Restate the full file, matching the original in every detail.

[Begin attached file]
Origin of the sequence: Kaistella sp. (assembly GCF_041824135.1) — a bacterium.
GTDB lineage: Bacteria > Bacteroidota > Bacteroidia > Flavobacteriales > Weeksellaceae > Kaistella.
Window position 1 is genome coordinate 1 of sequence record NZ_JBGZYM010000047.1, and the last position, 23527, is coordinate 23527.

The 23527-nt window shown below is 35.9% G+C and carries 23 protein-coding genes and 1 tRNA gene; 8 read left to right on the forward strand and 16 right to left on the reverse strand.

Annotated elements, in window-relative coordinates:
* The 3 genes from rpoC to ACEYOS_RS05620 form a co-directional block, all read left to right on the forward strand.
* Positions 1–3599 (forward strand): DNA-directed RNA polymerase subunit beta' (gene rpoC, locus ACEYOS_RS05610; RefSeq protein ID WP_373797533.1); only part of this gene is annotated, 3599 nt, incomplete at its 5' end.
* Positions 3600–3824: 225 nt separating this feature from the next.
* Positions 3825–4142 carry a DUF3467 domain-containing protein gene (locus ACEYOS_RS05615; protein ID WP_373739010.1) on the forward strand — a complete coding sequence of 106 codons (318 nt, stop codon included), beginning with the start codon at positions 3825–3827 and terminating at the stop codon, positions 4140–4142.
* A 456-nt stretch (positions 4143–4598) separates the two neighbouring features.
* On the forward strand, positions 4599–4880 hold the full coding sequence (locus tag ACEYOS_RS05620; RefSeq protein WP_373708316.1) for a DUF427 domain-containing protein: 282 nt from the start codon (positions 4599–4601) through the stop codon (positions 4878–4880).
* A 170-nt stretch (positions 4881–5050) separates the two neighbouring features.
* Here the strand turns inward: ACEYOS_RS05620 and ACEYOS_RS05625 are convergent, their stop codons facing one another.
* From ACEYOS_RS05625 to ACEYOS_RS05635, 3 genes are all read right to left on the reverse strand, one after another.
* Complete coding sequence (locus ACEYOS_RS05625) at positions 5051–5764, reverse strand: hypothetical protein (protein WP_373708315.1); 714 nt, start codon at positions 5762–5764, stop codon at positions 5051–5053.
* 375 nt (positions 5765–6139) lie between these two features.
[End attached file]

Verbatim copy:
Origin of the sequence: Kaistella sp. (assembly GCF_041824135.1) — a bacterium.
GTDB lineage: Bacteria > Bacteroidota > Bacteroidia > Flavobacteriales > Weeksellaceae > Kaistella.
Window position 1 is genome coordinate 1 of sequence record NZ_JBGZYM010000047.1, and the last position, 23527, is coordinate 23527.

The 23527-nt window shown below is 35.9% G+C and carries 23 protein-coding genes and 1 tRNA gene; 8 read left to right on the forward strand and 16 right to left on the reverse strand.

Annotated elements, in window-relative coordinates:
* The 3 genes from rpoC to ACEYOS_RS05620 form a co-directional block, all read left to right on the forward strand.
* Positions 1–3599 (forward strand): DNA-directed RNA polymerase subunit beta' (gene rpoC, locus ACEYOS_RS05610; RefSeq protein ID WP_373797533.1); only part of this gene is annotated, 3599 nt, incomplete at its 5' end.
* Positions 3600–3824: 225 nt separating this feature from the next.
* Positions 3825–4142 carry a DUF3467 domain-containing protein gene (locus ACEYOS_RS05615; protein ID WP_373739010.1) on the forward strand — a complete coding sequence of 106 codons (318 nt, stop codon included), beginning with the start codon at positions 3825–3827 and terminating at the stop codon, positions 4140–4142.
* A 456-nt stretch (positions 4143–4598) separates the two neighbouring features.
* On the forward strand, positions 4599–4880 hold the full coding sequence (locus tag ACEYOS_RS05620; RefSeq protein WP_373708316.1) for a DUF427 domain-containing protein: 282 nt from the start codon (positions 4599–4601) through the stop codon (positions 4878–4880).
* A 170-nt stretch (positions 4881–5050) separates the two neighbouring features.
* Here the strand turns inward: ACEYOS_RS05620 and ACEYOS_RS05625 are convergent, their stop codons facing one another.
* From ACEYOS_RS05625 to ACEYOS_RS05635, 3 genes are all read right to left on the reverse strand, one after another.
* Complete coding sequence (locus ACEYOS_RS05625) at positions 5051–5764, reverse strand: hypothetical protein (protein WP_373708315.1); 714 nt, start codon at positions 5762–5764, stop codon at positions 5051–5053.
* 375 nt (positions 5765–6139) lie between these two features.